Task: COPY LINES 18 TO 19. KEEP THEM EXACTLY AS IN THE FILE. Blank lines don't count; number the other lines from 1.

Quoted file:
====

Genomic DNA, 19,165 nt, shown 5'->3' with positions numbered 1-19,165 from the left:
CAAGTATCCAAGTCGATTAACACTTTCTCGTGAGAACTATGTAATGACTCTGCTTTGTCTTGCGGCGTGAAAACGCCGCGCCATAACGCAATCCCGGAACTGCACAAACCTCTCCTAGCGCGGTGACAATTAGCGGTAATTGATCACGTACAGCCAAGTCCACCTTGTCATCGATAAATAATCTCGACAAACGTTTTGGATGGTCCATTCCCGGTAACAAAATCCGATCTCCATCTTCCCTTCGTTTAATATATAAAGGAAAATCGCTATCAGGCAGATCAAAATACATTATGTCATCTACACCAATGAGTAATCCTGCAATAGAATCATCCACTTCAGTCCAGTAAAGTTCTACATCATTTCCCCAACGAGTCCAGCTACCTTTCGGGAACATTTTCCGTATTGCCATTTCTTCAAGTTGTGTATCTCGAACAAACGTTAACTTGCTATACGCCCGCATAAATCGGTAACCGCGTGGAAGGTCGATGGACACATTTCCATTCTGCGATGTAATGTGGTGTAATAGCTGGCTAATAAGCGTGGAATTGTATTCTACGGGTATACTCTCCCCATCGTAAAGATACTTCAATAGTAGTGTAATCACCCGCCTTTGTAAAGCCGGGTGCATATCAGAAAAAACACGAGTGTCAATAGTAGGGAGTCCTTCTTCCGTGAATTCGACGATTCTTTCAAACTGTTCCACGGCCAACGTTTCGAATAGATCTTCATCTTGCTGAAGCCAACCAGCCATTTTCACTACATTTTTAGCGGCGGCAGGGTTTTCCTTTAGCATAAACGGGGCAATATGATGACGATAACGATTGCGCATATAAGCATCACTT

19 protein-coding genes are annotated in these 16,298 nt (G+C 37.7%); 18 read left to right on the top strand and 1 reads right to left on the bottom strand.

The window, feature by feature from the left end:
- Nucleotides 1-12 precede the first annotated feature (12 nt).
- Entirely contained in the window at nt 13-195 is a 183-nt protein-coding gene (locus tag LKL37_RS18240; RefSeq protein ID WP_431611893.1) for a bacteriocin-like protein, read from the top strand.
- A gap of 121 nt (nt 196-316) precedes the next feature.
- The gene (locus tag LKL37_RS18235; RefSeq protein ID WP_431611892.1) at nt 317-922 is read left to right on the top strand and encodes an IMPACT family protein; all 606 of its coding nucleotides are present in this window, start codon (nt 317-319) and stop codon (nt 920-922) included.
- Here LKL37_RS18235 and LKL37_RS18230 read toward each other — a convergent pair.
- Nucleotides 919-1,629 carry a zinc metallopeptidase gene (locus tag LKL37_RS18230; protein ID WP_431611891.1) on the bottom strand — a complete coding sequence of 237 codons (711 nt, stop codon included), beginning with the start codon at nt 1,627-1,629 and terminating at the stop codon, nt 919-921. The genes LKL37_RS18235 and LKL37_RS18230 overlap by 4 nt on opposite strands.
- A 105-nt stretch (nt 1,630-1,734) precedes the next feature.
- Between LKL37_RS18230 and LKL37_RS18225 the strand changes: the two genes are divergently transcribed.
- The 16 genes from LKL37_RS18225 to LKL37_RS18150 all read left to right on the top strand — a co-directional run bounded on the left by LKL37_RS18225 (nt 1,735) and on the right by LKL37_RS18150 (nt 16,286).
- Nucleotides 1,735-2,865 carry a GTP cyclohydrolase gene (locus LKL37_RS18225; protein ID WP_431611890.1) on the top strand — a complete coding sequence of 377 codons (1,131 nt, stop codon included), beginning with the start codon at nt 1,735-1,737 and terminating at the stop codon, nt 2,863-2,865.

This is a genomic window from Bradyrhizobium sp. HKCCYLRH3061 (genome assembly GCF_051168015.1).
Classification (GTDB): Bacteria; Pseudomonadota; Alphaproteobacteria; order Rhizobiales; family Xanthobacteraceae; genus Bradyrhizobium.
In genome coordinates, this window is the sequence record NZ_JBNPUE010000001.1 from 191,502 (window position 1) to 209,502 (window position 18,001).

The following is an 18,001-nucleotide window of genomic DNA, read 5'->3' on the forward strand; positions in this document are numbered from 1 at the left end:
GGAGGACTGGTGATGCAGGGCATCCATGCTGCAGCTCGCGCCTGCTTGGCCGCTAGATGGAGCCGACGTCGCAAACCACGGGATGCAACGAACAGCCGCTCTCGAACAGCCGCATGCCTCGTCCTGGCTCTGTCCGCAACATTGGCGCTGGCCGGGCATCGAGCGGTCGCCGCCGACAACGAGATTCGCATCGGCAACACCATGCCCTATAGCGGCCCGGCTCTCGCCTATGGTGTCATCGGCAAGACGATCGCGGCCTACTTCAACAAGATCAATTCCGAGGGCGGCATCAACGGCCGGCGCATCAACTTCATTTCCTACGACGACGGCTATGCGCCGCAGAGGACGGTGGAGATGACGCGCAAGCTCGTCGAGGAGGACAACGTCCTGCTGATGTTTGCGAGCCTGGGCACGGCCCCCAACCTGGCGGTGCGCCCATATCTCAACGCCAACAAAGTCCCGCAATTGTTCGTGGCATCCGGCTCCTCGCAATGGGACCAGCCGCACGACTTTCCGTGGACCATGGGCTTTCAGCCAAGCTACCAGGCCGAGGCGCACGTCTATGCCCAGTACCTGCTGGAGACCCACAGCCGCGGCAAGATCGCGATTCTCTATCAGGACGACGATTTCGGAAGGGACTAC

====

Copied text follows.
The following is an 18,001-nucleotide window of genomic DNA, read 5'->3' on the forward strand; positions in this document are numbered from 1 at the left end:
GGAGGACTGGTGATGCAGGGCATCCATGCTGCAGCTCGCGCCTGCTTGGCCGCTAGATGGAGCCGACGTCGCAAACCACGGGATGCAACGAACAGCCGCTCTCGAACAGCCGCATGCCTCGTCCTGGCTCTGTCCGCAACATTGGCGCTGGCCGGGCATCGAGCGGTCGCCGCCGACAACGAGATTCGCATCGGCAACACCATGCCCTATAGCGGCCCGGCTCTCGCCTATGGTGTCATCGGCAAGACGATCGCGGCCTACTTCAACAAGATCAATTCCGAGGGCGGCATCAACGGCCGGCGCATCAACTTCATTTCCTACGACGACGGCTATGCGCCGCAGAGGACGGTGGAGATGACGCGCAAGCTCGTCGAGGAGGACAACGTCCTGCTGATGTTTGCGAGCCTGGGCACGGCCCCCAACCTGGCGGTGCGCCCATATCTCAACGCCAACAAAGTCCCGCAATTGTTCGTGGCATCCGGCTCCTCGCAATGGGACCAGCCGCACGACTTTCCGTGGACCATGGGCTTTCAGCCAAGCTACCAGGCCGAGGCGCACGTCTATGCCCAGTACCTGCTGGAGACCCACAGCCGCGGCAAGATCGCGATTCTCTATCAGGACGACGATTTCGGAAGGGACTAC